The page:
The true validation requires the same reference substrate for all experiments under investigation. Usually the space in the experiment is limited and the reference substrate is chosen according to the hypotheses of the specific projects. Rye bran and flaxseed meal were used in several experiments, the responses were measured as SCFA production and were summarized in Aura (2005). The total SCFA formation at the end of the fermentation showed 10 % and 18 % variations for enzymatically pre-digested rye bran (83.3 ± 8.5 mM, n = 4) and pre-digested flaxseed meal (95.3 ± 17.5 mM, n = 3), respectively. Taking into account the different inoculum concentrations (10 % or 16.7 %) used in these studies, the variation was surprisingly low for SCFA production. In contrast, the 97 % variation of the enterolactone formation from predigested flaxseed meal (43 ± 42 nM, n = 3) was highly dependent on the inoculum concentration. This could be explained by the minor population of enterolactone-converting bacteria (Clavel et al. 2005) and therefore the extent of conversion was susceptible to the depletion by the low concentration of inoculum. Furthermore, the resilient structure of flaxseed meal and low nano-molar concentrations may have contributed to the high variation (Aura 2005).

3 Relevance to Human In Vivo Situation

The one compartment in vitro colon model measures only those conversions, which occur in anaerobic conditions by faecal microbiota. These reactions take place in caecum prior to absorption. The model does not take into account the membrane functions which occur in the colon epithelia, the intestinal epithelia and in the liver. The major metabolites from the DF intake are SCFA and phenolic microbial metabolites. The major SCFA formed in the colon is acetic acid, which does not have distinctive structural characteristics, which would be needed for follow-up of its route without a radiolabel. For example a correlation was sought for SCFA production between a fibre blend and its components in vivo and in vitro (Koecher et al. 2014). In vitro experiments showed SCFA formation and analysis of SCFA from faeces revealed an increase of SCFA content in faeces after consumption of the fibre blend versus fibre free diet, however, significant differences between the ingredients of the blend were not observed in vivo (Koecher et al. 2014). The authors speculated about the balance between production and absorption rates of microbial metabolites and concluded that the in vivo interventions and in vitro studies may not be directly correlated, but in vitro models are additionally informative (Koecher et al. 2014).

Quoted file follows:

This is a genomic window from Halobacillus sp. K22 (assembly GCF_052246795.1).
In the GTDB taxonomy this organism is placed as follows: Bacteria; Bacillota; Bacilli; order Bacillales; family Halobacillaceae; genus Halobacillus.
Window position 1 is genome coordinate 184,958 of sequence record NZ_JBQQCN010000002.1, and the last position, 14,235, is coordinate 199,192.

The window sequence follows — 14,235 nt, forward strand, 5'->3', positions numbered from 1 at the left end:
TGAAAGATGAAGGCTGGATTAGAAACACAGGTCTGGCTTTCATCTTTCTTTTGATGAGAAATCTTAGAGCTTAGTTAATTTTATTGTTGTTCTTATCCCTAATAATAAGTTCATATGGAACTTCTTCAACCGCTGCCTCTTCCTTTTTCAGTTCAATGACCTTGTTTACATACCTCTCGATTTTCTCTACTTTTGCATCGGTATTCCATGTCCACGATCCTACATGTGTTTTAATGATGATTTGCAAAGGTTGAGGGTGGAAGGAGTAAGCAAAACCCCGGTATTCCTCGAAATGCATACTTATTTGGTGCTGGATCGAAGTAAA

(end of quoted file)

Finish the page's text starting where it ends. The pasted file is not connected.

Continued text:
Phenolic compounds and their microbial metabolites may be better biomarkers for plant food and dietary fibre intake than SCFA. The metabolites in urine include also membrane-derived metabolites, such as glucuronidated and sulfated derivatives of phenolic compounds. In addition to this urine contains the microbial metabolites derived from the diet (Aura 2008). The closest and most non-invasive measure is the analysis of 24-h-urine, which describes the excretion of metabolites from the food and beverage intakes (Vetrani et al. 2014). The first challenge is that the urinary analysis describes the excretion of the metabolites from the whole diet from several precursors (Vetrani et al. 2014) which share the microbial metabolites (Aura 2008). If the diet is not controlled the background can be disturbed by the excretion of phenolic metabolites from the non-controlled components, and statistical differences are not obtained (Lappi et al. 2013).